Confused. Like the public response to Brittany Maynard’s death. “God gave her the tumor to punish her.” “No, but she should have suffered courageously because we all have to suffer, instead of being such a coward.” “No, no one should suffer, and we need to allow people to take their lives in these situations.” “Agreed, and she was so courageous in taking her own life.”
Confused. Like the North Dakota Supreme Court who, half a week before Brittany Maynard’s suicide, opined in a 3-2 decision that there exists a fundamental right for a woman to abort her child…up to viability (not sure how a fundamental right can be conditional, but it can be in North Dakota). One of those justices is a Catholic woman. However, due to a technicality in the North Dakota constitution, even though a majority of justices found a (conditional) fundamental right to abortion, our abortion regulations all still stand because only three justices agreed whereas four were needed to agree in order for our abortion laws to have been overturned. Thank Heaven for small mercies.
How about the Synod on the Family? I am still trying to figure out what happened there. The Secular media is no help and doesn’t really care. And the Catholic media is so split along partisan divides, I don’t know if I’m reading opinions or facts and if facts are reported through the hermeneutic of liberalism, conservatism or continuity… Or of confusion.
Its enough to make one wonder if the end is near.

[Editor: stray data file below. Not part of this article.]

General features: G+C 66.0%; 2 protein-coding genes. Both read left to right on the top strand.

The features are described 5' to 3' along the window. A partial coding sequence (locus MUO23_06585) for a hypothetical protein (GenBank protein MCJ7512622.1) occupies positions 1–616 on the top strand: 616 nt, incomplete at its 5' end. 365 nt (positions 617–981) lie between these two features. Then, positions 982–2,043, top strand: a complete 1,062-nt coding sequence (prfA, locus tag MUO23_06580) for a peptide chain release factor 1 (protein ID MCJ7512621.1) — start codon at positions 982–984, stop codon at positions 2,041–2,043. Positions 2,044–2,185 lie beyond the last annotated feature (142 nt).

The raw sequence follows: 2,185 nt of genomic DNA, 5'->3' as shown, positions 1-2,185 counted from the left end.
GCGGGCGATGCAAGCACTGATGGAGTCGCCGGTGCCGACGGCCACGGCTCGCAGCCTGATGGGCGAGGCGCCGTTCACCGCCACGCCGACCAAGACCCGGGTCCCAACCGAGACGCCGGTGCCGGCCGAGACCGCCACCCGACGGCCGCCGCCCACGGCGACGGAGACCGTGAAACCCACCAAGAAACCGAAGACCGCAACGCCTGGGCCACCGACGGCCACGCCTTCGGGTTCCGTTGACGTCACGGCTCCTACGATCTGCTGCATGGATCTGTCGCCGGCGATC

Early last month I was lamenting an episcopal appointment to a prominent post in the American Catholic hierarchy. My friend Aaron agreed with my pessimism, but quickly pointed out that the appointment which I disapproved of had no impact on his or my daily lives nor on our obligations as husbands and fathers. We have enough to worry about in governing our domestic churches, why should we care who Pope Francis appoints to lead the Archdiocese of Wherever?
Last night a different friend sent me Simcha Fisher’s blog post from Tuesday on the latest about Cardinal Burke. Its great. And heavy with sarcasm and, like my buddy Aaron did over a month ago, it puts the hysteria back in perspective. I wasn’t that worked up about Burke, we all knew it was coming, so I have been following the hysteria with detachment and a sense of humor. And it really has no impact on my daily life or my vocation.
But the Right-to-Life defeat, the Supreme Court, my friends and coworkers jumping on the “death with dignity” train, the confusion about the Church’s teaching on marriage??? Then I read today’s Gospel, and the moral of the story: Don’t worry. God’s in control and He’s here already. In the Eucharist, in the Church, in our families. We can look around at signs and worry and fret, but why? “Blessed is he whose help is the God of Jacob,” says the Psalmist. Is my help in Cardinal Burke, the electorate, judges, the media, or bishops? Or is it the Lord? Am I making my own problems where they don’t in fact exist? By doing so, do I neglect my own vocation? Or am I getting my hands dirty in tending to my family and work?
Genesis (the band, not the book) captured the paranoia, but also had the prescription:
There’s too many men
Too many people
Making too many problems
And not much love to go round
Can’t you see
This is a land of confusion.
This is the world we live in
And these are the hands we’re given
Use them and let’s start trying
To make it a place worth living in.